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Rush Communications is the company owned and founded by the hip-hop pioneer Russell Simmons. It is one of the largest African American owned media firms in the United States. Rush continues to draw on its roots in hip hop, targeting young consumers through urban and hip-hop culture. In 1983, Simmons formed Def Jam Recordings along with Rush Artist Management, the core of Rush, which launched the careers of artists such as the Beastie Boys, LL Cool J, Public Enemy, Run-DMC and Whodini. Later adding the Lyor Cohen helmed Rush Associated Labels (RAL) and extending feelers into fields such as movie production and magazine publishing, Simmons built Rush Communications into a broad-based media empire.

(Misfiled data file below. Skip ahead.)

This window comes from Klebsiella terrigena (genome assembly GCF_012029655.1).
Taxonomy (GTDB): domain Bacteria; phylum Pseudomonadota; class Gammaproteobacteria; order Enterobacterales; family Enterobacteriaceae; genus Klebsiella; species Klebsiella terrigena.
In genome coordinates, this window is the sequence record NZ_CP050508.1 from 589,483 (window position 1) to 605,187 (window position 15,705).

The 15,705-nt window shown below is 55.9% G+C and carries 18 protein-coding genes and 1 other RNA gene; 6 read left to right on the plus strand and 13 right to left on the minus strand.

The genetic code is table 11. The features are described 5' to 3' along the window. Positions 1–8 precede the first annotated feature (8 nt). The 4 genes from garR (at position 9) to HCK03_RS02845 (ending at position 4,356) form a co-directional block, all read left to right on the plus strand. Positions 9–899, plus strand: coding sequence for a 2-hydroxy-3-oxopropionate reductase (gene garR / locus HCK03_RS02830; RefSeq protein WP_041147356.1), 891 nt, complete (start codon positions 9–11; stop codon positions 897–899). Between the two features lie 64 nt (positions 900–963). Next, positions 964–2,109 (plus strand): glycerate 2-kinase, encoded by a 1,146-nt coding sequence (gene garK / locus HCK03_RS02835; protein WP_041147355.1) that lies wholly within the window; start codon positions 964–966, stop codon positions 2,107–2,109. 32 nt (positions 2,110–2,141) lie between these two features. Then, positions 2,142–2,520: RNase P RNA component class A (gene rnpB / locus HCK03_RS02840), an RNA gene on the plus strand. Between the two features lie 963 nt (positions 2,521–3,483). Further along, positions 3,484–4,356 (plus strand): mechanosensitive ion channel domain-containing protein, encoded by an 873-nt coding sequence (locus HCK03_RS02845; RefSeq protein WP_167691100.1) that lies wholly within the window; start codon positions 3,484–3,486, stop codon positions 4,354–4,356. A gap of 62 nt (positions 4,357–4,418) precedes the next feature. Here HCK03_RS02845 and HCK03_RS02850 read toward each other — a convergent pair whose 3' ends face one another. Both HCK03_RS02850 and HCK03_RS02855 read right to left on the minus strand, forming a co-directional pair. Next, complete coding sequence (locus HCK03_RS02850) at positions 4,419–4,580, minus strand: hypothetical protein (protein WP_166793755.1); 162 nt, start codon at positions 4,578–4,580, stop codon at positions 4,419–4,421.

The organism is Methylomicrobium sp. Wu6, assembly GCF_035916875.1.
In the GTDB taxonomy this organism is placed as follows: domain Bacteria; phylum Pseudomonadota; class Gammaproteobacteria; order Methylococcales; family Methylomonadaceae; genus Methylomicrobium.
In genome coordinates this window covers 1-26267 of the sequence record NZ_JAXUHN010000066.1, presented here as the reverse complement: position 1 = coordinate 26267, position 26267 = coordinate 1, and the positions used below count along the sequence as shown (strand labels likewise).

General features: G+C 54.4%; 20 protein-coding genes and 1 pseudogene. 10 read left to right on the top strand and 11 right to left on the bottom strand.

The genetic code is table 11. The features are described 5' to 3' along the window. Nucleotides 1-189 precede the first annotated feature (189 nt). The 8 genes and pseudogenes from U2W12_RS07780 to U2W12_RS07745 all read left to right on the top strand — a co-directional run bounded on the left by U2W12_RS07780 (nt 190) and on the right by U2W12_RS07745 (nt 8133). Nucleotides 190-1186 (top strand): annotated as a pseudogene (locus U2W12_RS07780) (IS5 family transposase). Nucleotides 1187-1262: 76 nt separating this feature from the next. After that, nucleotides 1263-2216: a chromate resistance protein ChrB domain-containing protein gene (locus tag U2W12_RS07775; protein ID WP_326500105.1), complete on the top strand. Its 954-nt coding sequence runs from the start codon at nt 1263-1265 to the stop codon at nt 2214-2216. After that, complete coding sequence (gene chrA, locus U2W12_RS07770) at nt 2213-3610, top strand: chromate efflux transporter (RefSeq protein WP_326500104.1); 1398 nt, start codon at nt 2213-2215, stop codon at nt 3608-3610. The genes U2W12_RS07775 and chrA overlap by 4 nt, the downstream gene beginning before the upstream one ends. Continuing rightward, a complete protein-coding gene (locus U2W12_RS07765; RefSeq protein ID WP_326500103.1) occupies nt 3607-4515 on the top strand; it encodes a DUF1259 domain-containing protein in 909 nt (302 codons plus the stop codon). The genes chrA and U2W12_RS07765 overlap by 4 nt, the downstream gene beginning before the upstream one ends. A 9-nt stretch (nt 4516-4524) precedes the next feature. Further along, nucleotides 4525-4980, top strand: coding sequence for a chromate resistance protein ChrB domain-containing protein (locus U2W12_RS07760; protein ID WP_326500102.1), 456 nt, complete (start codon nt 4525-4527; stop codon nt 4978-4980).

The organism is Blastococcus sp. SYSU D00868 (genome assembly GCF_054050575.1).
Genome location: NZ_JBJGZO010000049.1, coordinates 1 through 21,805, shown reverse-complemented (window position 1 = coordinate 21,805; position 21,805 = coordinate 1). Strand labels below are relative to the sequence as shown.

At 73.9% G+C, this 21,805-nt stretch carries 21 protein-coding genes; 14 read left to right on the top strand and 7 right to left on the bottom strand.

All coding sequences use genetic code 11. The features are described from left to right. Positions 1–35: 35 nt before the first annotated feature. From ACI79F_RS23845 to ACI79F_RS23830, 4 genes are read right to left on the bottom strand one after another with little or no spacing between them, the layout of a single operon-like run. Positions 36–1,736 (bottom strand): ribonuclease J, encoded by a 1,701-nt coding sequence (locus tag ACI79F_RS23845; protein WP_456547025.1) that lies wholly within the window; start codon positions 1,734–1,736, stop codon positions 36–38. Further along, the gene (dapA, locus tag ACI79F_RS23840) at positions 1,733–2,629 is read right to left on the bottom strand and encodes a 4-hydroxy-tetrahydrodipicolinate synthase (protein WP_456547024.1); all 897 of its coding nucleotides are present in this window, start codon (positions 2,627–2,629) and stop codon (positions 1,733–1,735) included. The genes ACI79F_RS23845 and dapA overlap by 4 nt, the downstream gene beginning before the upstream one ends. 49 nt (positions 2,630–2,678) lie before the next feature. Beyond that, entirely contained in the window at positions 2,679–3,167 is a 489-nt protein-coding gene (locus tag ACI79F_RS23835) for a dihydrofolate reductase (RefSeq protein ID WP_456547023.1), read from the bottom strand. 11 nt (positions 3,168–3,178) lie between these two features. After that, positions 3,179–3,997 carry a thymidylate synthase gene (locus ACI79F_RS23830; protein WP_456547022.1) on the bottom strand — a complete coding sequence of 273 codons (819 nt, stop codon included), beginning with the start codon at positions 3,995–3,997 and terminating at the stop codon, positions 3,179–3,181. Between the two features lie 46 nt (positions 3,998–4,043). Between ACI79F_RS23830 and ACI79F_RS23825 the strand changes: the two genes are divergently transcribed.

Rush sold Def Jam to Universal Music to focus on various product lines (Rush Mobile, UniRush Financial Services, and Simmons Lathan Media Group, producer of Def Poetry and Def Comedy Jam). In addition, the Rush Philanthropic Arts Foundation brings arts education to inner-city children. Simmons is on the U.S. board of directors for Upliftment Jamaica an organization started by the vice president of Rush Communications, Gary Foster, which seeks to empower impoverished communities throughout Jamaica and the Caribbean.